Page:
All third-grade students must read at the basic level by the end of the upcoming school session or face failure under Gov. Phil Bryant's "Education Works" legislation signed into law earlier this year.

The legislation included four bills that created charter schools, gave incentives to Mississippi students who pledge to teach in-state, targeted the literacy of third-graders and helped struggling school districts find new solutions.

State education officials said this week they will hire 24 reading coaches and coordinators for the coming school year, falling far short of their goal of 75.

Gov. Bryant's "Third Grade Gate" measure aims to improve literacy achievement by ending social promotions of third-grade students who are not reading on grade level.

The measure allocates resources to schools to screen students' literacy skills and provide those who are struggling with additional reading help, including the assistance of trained reading coaches. K-3 teachers and administrators will participate in training on best practices for reading instruction.

Philadelphia Public School District Superintendent Terry Larabee said administrators in his district are assessing what is being done in reading in kindergarten through second grade.

Teachers and administrators can better prepare students in these grades before they reach the third grade, he said.

State tests show that nearly half of all third graders are not proficient in reading based on state testing.

"We also know that lack of reading ability increases a student's likelihood of dropping out and increases the likelihood he or she will need public assistance," Gov. Bryant said in signing the legislation into law. "There are children in Mississippi schools right now who are struggling with reading. This legislation will help identify those students' reading deficiencies as early as kindergarten, and teachers will be able to help now, well before third grade. This literacy legislation is transformational because helping a struggling child learn to read will truly change his or her life-the most important thing we can do."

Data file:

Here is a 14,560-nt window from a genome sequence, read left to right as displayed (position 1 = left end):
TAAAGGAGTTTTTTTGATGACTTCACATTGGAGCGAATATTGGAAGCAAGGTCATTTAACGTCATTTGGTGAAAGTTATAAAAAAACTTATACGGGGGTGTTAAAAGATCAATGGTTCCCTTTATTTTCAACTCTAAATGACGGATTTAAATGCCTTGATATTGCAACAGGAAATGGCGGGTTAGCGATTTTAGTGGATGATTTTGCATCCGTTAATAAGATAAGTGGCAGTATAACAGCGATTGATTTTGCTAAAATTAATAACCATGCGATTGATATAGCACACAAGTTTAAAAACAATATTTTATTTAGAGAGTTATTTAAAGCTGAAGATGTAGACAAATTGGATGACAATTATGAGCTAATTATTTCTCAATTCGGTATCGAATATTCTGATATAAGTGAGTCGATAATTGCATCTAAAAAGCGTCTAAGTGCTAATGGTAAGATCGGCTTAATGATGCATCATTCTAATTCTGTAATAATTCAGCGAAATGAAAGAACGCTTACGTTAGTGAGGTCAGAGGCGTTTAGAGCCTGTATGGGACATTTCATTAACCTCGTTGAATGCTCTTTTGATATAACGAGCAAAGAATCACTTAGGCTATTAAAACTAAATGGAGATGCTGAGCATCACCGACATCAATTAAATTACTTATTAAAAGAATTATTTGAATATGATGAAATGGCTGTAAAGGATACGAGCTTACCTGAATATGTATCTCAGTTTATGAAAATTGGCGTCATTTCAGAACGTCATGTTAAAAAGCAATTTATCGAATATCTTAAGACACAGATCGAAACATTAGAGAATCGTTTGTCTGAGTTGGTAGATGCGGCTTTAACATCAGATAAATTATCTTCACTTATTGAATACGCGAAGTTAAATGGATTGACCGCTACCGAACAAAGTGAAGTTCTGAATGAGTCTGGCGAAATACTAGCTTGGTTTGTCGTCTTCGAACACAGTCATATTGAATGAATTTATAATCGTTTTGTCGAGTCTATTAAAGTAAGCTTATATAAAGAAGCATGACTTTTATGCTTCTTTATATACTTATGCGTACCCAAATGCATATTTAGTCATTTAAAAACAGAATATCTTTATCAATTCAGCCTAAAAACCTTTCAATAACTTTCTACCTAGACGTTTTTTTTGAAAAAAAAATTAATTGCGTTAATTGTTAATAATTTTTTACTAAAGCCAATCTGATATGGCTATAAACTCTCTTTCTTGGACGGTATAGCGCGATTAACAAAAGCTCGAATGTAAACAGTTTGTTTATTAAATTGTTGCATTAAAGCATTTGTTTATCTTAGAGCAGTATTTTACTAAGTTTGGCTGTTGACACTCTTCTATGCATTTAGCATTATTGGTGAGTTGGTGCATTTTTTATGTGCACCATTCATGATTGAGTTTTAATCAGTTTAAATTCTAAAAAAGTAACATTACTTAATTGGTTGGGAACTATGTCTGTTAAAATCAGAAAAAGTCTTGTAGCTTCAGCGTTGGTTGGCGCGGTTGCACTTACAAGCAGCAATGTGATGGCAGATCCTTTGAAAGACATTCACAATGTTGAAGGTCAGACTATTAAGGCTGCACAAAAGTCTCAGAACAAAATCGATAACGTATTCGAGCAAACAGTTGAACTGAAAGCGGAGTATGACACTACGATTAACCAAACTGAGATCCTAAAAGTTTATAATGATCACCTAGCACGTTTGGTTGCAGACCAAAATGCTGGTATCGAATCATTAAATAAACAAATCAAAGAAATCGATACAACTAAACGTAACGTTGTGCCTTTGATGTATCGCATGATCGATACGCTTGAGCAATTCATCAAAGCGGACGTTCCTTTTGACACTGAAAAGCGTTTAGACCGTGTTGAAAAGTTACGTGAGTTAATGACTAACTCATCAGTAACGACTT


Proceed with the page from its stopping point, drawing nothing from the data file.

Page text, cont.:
Another aspect of the Bryant's education reform requires school districts with graduation rates below 80 percent to submit a restructuring plan to the Mississippi Department of Education.

Neshoba County School District Assistant Superintendent Trina Cheatham said dropout prevention is key.

"Last year, we had the Teachers for Mentors program to train teachers for characteristics of dropout students like attendance, discipline referrals and students that have been retained a year or two," Cheatham said. "We can identify these kids earlier and better by looking at these characteristics. Then, we can start giving intervention."

Among other parts of "Education Works" is a piloted program where a monetary reward system based on student performance is set up for teachers.

"Of course, paying teachers more money will continue to be a priority, and the information learned from this pilot will provide valuable data as to how we can effectively pay good teachers more money," Governor Bryant said.

The new law creates scholarships for students who plan to become teachers, have a 3.5 GPA and an ACT score of 28, and will commit to becoming an educator in Mississippi's public schools for five years.

Two-hundred scholarships have been endowed for these students. The legislation also offers an additional $6,000 stipend for the students who agree to teach in critical needs areas.

The new education reform also includes the creation of charter schools in school districts that are considered "low performing" and "failing," funds for training dyslexia educators, money for National Board Certifications, and many other programs that are to improve the education system in Mississippi.